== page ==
Sierra Club targets Ameren coal plants, Meramec in the bullseye

The Sierra Club on May 15 slammed the 2013 integrated resource plan (IRP) of Union Electric d/b/a Ameren Missouri, saying the utility has done little serious work to find ways to get its “aging” coal fleet out of the picture.

By the way, the word “aging” was pretty much the preferred adjective from the Sierra Club any time it mentioned Ameren Missouri’s coal plants, particularly the Meramec plant, Ameren’s oldest coal plant and the club’s prime target for early shutdown.

The 2013 IRP update was filed ahead of a full-blown 2014 IRP, which will be filed later on with the Missouri Public Service Commission. The Sierra Club is an intevenor in the 2013 update review case and launched into the utility in its May 15 testimony.

The Ameren Missouri coal plants are Meramec (833 MW net), Sioux (972 MW net), Rush Island (1,182 MW net) and Labadie (2,374 MW net). Parent Ameren (NYSE: AEE), incidentally, has a pending deal to sell its non-regulated coal plants in nearby Illinois.

“Despite a major change in Ameren’s preferred resource plan to increase investment in demand-side management (‘DSM’) programs pursuant to the Missouri Energy Efficiency Investment Act (‘MEEIA’), as well as significant ongoing changes in energy markets such as further declines in current and projected natural gas prices (and relatedly, Ameren’s revenue from off-system sales (‘OSS’) on the wholesale power market), Ameren’s 2013 annual update report fails to grapple seriously with changing conditions and fails to address unresolved issues from the company’s 2011 IRP,” the club said. “Ameren’s 2013 annual update report is thus an ‘update’ in name only, as the company has punted to its 2014 IRP any re-evaluation of its aging fleet of coal-fired generating units at a time when those units are generating fewer OSS and changing market conditions are leading to a growing number of decisions by utilities to retire decades-old coal units that would need significant pollution control investments to continue long-term operations.”

The club added: “Ameren’s delay in re-evaluating the wisdom of investing billions of dollars in continuing to operate its aging coal fleet in its 2013 annual update report raises the risk that over the next year the company will throw good ratepayer money after bad by continuing to invest in coal-fired units that would be more economical to retire.”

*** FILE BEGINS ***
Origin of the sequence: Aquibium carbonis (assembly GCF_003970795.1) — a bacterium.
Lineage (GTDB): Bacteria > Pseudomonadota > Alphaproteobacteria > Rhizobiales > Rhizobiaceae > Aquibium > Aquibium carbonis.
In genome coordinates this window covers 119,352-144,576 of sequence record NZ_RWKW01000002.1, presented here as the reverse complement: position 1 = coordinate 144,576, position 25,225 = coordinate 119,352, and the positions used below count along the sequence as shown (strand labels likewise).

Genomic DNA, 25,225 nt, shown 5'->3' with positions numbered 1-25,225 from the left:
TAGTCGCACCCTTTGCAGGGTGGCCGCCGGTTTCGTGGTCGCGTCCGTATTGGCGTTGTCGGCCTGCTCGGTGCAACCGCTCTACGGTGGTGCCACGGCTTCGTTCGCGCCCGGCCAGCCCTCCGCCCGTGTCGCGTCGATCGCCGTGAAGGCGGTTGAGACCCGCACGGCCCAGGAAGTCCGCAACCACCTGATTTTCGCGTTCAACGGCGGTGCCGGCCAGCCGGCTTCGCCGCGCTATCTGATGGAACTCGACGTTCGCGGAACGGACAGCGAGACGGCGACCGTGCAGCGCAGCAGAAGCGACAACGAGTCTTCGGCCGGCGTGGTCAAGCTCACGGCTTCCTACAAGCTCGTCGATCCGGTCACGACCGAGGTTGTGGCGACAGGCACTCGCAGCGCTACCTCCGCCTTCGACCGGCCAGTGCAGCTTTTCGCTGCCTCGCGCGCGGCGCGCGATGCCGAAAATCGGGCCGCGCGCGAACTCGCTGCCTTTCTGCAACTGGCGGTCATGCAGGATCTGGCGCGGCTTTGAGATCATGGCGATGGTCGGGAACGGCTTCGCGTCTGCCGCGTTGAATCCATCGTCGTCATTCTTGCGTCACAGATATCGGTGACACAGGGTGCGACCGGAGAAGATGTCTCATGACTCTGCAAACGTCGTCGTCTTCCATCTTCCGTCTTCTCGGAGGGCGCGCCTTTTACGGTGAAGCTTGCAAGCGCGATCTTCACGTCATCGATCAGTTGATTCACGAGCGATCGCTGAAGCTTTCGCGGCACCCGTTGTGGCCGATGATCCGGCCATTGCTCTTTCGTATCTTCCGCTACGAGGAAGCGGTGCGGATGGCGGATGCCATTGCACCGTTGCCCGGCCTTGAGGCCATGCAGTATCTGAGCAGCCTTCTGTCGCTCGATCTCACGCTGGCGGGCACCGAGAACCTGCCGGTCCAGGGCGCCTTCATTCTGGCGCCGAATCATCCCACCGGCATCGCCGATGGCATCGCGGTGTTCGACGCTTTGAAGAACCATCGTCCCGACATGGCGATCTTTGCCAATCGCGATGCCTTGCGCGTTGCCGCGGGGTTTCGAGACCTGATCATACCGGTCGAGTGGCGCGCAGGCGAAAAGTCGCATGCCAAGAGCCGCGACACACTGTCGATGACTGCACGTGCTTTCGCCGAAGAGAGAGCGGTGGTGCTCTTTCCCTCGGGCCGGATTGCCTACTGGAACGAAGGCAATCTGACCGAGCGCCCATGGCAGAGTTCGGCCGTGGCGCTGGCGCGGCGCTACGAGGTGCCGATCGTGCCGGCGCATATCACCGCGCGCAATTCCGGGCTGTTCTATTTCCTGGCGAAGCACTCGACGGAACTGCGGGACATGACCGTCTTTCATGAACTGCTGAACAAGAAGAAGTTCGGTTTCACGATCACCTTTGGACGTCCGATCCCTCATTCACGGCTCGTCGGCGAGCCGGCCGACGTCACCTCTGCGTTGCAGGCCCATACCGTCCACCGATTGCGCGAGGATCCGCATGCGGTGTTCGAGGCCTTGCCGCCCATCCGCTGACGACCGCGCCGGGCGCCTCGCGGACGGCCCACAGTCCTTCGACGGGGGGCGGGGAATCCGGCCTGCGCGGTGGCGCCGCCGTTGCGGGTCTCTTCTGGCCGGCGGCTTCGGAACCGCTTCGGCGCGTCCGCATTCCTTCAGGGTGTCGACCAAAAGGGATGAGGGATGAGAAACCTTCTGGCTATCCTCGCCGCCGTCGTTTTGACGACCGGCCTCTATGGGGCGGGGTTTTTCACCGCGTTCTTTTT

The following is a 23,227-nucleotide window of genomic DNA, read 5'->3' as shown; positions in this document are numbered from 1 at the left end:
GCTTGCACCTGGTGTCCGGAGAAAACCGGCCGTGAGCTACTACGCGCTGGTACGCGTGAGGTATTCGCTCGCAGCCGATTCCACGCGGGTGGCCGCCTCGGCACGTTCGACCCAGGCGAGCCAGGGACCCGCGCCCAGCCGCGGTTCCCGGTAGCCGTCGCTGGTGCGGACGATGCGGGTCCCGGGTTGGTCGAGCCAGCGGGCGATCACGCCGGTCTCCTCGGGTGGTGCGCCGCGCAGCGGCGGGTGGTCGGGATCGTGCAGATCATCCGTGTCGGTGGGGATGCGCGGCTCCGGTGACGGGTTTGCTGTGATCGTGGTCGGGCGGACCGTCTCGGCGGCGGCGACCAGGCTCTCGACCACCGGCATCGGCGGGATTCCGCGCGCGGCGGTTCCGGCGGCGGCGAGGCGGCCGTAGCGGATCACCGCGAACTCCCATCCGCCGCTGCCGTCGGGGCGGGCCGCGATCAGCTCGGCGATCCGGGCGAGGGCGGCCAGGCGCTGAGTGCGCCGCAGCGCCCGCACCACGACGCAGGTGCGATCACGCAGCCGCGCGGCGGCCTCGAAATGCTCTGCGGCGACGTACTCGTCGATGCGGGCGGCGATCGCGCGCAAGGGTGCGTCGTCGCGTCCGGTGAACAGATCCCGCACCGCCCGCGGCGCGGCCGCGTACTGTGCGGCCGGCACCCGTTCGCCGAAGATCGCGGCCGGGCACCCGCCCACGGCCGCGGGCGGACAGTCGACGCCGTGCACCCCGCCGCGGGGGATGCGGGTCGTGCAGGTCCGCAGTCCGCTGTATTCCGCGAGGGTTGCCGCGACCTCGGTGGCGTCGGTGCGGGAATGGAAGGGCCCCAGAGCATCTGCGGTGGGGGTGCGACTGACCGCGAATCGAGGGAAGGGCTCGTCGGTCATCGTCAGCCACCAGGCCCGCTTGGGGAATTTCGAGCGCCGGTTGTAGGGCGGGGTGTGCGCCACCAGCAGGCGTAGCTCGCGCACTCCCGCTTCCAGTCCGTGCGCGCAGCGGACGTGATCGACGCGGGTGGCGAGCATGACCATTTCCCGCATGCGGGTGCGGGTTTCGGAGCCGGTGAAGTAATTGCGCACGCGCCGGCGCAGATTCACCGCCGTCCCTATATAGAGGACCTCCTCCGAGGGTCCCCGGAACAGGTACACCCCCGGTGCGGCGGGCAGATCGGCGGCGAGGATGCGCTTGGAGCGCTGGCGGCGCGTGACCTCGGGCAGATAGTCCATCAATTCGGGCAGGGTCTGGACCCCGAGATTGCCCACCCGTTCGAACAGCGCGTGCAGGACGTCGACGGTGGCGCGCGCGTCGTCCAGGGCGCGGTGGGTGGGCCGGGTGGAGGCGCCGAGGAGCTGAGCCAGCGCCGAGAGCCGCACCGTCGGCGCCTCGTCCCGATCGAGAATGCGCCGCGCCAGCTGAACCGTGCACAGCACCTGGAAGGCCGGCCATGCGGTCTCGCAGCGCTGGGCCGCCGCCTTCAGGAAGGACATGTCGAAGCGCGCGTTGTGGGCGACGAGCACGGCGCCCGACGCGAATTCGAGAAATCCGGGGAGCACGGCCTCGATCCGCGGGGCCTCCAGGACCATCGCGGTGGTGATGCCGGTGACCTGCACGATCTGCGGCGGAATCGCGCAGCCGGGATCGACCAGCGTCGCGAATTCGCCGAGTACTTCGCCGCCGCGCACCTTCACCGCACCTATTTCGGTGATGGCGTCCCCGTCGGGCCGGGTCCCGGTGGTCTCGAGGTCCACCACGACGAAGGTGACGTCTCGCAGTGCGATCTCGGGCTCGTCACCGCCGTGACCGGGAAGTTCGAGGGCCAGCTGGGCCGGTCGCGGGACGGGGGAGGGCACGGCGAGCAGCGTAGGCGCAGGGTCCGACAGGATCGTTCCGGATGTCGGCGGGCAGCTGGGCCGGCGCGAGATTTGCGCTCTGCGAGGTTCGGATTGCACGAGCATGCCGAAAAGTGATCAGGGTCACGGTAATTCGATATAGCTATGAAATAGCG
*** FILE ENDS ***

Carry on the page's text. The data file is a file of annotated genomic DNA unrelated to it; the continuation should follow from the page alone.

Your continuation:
Sierra Club says DSM could be pushing Meramec beyond the margins

At a minimum, Ameren’s 2013 annual update should have addressed the impact that the company’s change in its preferred resource plan has had on the analysis from its 2011 IRP of whether to retire Meramec, the club said.

“Now that Ameren has changed its preferred resource plan to one that incorporates DSM investments at [Reasonable Achievable Potential] levels through 2030, according to the company’s own analysis in its 2011 IRP, the Meramec plant can be cost-effectively retired without any need for new supply-side resources through the 2030 planning horizon,” the club added. “Moreover, in the 2011 IRP, Ameren’s base case assumed annual load growth of 1%, whereas in the 2013 report Ameren notes that ‘recent data suggests that current economic conditions and efficiency have slowed load growth somewhat’ since that time. Yet in its 2013 annual update report, Ameren fails to refresh its analysis of Meramec to reflect lower load growth due to its expanded DSM investments and changing economic conditions. Instead, Ameren repeats in the 2013 report its claim that if the company were to retire the Meramec plant by 2020, it may have a need for additional supply-side resources in the 2021-2025 timeframe. This was Ameren’s finding under the preferred resource plan in its 2011 IRP, however – not its new preferred resource plan.”

The commission should reaffirm its order on Ameren’s 2011 IRP directing the company to analyze whether expanded DSM investments render any of its coal-fired units uneconomic, the club argued.